LePage, Democrats still can’t agree on the basic math of Question 2

Good morning from Augusta, where Gov. Paul LePage’s Office of Policy and Management released an economic impact study on a new 3 percent surtax on income over $200,000 that is drawing some criticism over its methodology.

The Republican governor opposed Question 2, which passed on the 2016 ballot with an aim to boost school funding by $157 million per year. His two-year budget proposal would get rid of the surtax after 2020 and the Legislature will consider efforts to scrap it this year.

On Wednesday, LePage’s policy office presented projections to the Legislature’s Taxation Committee that paint a bleak picture of the new law, saying Maine will lose up to 4,300 private sector jobs, 1,400 residents and $600 million in real disposable income in the first year.

But this is predicated on a big assumption — that the tax changes will cause between 780 and 1,255 people to leave in the first year. The tax changes are expected to affect 16,000 Maine tax filers, so the upper estimate would mean 8 percent would leave almost immediately.

Garrett Martin, the executive director of the liberal, pro-referendum Maine Center for Economic Policy, said the initial piece of the analysis “doesn’t seem to pass the straight-face test” and the exodus assumption “drives the whole model.”

Martin said his group was expected to release an analysis of LePage’s data on Friday, which will cite academic research showing that tax flight at levels this large is rare or nonexistent and say the change could yield “an additional $127 million in economic activity.”

Maine State Economist Amanda Rector, who works in the governor’s policy office, didn’t respond to questions about the methodology on Thursday, but the report says the assumptions were developed in conjunction with the Maine Office of Tax Policy.

Sen. Justin Chenette, D-Saco, the ranking Senate Democrat on the Legislature’s Taxation Committee, said Thursday that he questioned “the formula and the assumptions used in getting the data in the report.” He said a clearer picture will emerge after the surtax has been in place for a year and there are hard data to look at. — Michael Shepherd with Christopher Cousins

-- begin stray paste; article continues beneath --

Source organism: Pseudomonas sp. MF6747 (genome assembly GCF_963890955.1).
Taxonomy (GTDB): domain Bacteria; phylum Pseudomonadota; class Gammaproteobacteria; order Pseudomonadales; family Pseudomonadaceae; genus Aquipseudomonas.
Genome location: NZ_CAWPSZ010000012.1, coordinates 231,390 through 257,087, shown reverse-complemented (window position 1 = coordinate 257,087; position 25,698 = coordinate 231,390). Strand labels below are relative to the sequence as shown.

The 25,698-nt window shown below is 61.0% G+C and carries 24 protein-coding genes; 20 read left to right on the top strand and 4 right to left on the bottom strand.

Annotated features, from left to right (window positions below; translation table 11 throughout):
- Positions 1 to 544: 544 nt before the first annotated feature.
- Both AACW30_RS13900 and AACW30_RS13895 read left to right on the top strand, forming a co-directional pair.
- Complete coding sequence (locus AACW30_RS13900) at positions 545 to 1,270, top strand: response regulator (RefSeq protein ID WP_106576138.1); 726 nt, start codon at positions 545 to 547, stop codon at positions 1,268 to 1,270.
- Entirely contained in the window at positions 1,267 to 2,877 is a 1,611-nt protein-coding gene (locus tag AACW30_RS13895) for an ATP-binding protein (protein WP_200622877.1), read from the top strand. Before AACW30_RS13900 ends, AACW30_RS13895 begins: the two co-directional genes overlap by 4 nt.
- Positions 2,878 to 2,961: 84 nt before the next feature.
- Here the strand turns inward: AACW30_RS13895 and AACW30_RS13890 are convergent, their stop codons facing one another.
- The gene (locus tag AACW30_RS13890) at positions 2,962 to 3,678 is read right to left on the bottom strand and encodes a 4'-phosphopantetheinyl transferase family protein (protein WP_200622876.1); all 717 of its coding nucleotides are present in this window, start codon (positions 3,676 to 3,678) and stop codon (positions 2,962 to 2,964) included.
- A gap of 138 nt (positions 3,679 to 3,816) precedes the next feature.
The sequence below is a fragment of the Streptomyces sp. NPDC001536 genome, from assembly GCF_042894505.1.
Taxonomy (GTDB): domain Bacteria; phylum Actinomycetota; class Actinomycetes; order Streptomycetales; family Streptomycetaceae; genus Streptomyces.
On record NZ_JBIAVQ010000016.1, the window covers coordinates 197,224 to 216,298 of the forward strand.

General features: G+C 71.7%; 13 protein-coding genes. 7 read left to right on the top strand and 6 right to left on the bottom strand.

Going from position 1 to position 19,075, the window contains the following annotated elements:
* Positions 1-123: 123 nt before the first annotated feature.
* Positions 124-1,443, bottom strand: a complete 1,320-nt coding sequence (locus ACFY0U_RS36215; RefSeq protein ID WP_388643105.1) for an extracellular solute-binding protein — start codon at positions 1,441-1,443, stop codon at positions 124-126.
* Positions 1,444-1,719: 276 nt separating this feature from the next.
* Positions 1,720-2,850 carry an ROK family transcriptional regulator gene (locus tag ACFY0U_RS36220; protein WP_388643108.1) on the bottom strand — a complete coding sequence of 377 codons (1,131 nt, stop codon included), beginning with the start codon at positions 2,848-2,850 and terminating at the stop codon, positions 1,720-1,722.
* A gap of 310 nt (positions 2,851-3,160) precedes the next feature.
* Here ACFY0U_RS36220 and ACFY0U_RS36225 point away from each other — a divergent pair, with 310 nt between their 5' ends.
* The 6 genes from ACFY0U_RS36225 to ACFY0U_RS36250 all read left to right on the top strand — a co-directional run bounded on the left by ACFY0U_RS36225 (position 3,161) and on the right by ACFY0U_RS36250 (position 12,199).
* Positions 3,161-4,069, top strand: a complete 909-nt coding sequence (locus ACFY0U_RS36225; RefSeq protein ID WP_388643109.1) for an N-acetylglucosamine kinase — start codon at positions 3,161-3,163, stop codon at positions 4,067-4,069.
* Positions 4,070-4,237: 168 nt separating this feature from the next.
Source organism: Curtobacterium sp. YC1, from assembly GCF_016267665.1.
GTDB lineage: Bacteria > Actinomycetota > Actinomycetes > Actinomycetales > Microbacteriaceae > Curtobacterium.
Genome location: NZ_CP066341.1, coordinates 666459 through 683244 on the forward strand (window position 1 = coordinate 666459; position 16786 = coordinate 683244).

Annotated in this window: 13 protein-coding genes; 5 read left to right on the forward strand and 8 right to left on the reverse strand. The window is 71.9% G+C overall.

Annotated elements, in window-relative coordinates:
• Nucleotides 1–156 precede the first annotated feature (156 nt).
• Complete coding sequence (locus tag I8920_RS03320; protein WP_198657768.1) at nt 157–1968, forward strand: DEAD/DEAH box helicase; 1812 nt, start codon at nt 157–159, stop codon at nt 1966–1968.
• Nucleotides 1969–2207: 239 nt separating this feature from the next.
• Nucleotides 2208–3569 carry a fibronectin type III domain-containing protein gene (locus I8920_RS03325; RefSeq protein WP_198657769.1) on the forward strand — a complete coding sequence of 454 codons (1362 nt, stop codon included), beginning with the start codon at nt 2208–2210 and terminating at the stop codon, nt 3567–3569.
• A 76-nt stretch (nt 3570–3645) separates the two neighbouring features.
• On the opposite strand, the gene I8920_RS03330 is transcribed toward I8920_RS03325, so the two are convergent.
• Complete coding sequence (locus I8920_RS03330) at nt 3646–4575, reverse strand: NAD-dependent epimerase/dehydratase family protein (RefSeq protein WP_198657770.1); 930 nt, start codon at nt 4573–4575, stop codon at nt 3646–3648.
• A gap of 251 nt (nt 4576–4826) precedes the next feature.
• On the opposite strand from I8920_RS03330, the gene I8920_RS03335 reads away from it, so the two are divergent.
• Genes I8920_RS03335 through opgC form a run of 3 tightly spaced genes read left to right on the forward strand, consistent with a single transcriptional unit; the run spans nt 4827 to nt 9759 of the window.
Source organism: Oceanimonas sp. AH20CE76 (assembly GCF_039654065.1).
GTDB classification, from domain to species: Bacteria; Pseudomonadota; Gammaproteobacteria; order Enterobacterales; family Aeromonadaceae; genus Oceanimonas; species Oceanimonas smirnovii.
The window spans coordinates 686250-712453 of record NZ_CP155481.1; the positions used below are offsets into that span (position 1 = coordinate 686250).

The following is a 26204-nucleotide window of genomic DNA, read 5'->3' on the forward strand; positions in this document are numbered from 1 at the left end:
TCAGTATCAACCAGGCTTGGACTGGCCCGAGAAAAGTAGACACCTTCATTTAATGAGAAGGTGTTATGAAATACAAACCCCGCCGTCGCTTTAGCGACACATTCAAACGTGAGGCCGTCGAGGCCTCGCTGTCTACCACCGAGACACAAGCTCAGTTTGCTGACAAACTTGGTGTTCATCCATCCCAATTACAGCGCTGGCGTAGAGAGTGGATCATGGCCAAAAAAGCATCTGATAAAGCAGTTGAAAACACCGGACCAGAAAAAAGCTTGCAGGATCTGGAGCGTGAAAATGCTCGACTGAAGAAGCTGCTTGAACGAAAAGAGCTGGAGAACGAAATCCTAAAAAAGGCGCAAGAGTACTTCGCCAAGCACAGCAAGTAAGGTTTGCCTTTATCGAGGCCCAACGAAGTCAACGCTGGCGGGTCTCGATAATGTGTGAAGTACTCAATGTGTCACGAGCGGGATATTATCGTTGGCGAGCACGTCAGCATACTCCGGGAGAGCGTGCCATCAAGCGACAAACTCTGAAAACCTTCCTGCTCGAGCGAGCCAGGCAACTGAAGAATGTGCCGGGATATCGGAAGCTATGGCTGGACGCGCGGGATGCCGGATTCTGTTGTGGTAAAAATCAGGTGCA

Republicans again hit Orono Democrat on ethics, flagging disclosure issue

A drip-drip ethics case prosecuted by Republicans against Rep. Ryan Tipping, D-Orono, continued on Thursday, when they flagged what a Maine ethics watchdog called an apparent violation of income reporting rules.

Tipping has been dogged by Republicans since mid-February, when LePage called on him to resign over a $9,000 job working on the Question 2 campaign. He was on the Legislature’s Education Committee at the time and now co-chairs the Taxation Committee.

Republicans have called this a conflict of interest, but the Democrat-led House of Representatives rejected a probe of Tipping last week by the House Ethics Committee.

Jonathan Wayne, the executive director of the Maine Ethics Commission, has said Tipping’s situation likely doesn’t rise to the level of a conflict of interest according to the Legislature’s ethics laws, which give lots of leeway to legislators.

But on Thursday, Republicans drew attention to Tipping’s income disclosure form for 2016, which doesn’t disclose his income from the campaign committee. The form is supposed to be amended under the state law if a lawmaker gets a new job paying more than $2,000, but Tipping didn’t disclose the income until 2017.

A legislator who doesn’t “willfully” file is presumed by law to have a conflict of interest and is subject to penalty. Assistant House Minority Leader Ellie Espling, R-New Gloucester, said it showed that House Speaker Sara Gideon, D-Freeport, must “convene the House Ethics Committee and remove Rep. Tipping from the Taxation Committee immediately.”

But “willfully” is the operative word. In a statement, Tipping said, “If I made an unintentional reporting error I am happy to work with the Ethics Commission to swiftly resolve it.” A Gideon spokeswoman said she supports that course of action and won’t convene the committee.

Wayne said it “does appear to be a violation” of reporting rules and said he’ll be contacting Tipping for a response. Similar issues have been resolved by the commission without much fanfare.